About Me

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Melrose, MA, United States
Hi there, and thanks for visiting my Blog! How did I get started? Well, when I was pretty young, my mom taught me all the basics of sewing. It seemed to come natural to me, and by the time I was in middle school, I began to make lots of my own clothes. I did some sewing for people I knew, (including my mom!)and then bought my first sewing machine in 1986 when I decided that I would make my own wedding gown! I live in Melrose, MA with my husband and our 3 boys. When expecting our first, I started to make dolls, just in case I had a girl. I continued making and selling them as they were fun to make and customize for a special girl. I work out of my home and have had the great experience of making gowns, home fashions, dolls and doing many alterations over the years. My work has been largely word of mouth, with very little advertising. I think you will find my work unique and would like to create something special just for you!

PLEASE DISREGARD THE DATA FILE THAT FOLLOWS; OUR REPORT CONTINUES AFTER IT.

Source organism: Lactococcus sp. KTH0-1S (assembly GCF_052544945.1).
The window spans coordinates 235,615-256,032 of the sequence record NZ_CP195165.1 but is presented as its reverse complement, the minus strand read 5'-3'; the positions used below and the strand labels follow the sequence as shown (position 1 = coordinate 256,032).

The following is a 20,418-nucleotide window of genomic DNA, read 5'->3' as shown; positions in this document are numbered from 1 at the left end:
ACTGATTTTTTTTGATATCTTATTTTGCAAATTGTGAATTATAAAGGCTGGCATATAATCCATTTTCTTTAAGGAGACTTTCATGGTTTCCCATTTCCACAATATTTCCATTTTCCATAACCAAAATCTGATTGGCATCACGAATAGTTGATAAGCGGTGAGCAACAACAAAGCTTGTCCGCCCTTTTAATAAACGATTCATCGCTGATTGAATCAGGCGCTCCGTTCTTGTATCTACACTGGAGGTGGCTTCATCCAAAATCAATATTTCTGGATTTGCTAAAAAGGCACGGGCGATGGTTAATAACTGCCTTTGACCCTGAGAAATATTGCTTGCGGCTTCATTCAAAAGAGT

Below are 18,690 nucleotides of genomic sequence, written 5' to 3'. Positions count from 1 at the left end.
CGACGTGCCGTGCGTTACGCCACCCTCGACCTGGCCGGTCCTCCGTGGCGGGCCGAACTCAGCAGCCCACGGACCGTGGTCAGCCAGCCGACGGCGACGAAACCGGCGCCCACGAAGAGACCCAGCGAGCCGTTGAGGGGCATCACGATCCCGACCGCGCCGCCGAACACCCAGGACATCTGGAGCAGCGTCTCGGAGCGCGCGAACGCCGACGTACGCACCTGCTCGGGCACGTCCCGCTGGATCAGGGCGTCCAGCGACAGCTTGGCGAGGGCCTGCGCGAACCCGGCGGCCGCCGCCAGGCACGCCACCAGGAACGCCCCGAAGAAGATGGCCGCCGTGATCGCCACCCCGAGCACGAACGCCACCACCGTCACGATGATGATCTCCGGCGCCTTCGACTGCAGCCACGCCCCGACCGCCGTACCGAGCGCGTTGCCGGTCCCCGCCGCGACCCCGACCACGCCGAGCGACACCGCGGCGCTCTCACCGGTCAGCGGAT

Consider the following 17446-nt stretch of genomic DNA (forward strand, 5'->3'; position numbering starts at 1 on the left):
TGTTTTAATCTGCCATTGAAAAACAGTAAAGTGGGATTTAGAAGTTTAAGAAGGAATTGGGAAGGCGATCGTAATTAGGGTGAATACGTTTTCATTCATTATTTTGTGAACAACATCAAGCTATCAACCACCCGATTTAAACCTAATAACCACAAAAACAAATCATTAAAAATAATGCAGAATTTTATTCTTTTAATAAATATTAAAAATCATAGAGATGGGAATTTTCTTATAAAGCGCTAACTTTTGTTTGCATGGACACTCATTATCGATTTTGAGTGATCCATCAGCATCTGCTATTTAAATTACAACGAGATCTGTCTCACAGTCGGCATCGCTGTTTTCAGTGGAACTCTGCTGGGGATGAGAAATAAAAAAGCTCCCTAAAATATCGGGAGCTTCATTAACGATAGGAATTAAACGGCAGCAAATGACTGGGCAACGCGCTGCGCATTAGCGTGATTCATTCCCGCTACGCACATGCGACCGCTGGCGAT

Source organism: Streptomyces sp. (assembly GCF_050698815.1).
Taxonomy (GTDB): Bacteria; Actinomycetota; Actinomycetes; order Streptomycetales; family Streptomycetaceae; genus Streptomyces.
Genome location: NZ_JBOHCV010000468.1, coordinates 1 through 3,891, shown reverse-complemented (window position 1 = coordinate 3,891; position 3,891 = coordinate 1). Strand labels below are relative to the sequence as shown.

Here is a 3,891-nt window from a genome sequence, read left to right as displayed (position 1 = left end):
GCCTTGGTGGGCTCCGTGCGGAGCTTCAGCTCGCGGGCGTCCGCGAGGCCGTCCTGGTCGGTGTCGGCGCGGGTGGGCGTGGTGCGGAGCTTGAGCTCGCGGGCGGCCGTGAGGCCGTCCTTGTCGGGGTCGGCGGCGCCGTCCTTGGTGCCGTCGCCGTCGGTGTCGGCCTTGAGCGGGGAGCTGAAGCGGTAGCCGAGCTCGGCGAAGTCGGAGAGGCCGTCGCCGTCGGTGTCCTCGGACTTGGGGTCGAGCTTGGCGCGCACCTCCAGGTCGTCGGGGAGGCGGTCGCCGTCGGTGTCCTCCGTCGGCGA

Thursday, November 2, 2017

Spreading the love...

Now that the Christening gown is complete, Sarah had one last request...

She wanted to share a little of the gowns with other family members....the cousins

First she thought of making handkerchiefs out of the fabric that was left....handkerchiefs? some exclaimed, what will we do with those?....no, how about something else...

I suggested the idea of keepsake pillows, and showed her pictures of the ones I had made the previous year.  She liked that idea, but since she'd be handing them out at Christmas, she thought, how about "pillow ornaments" in the shape of a heart!

Sounds perfect to me!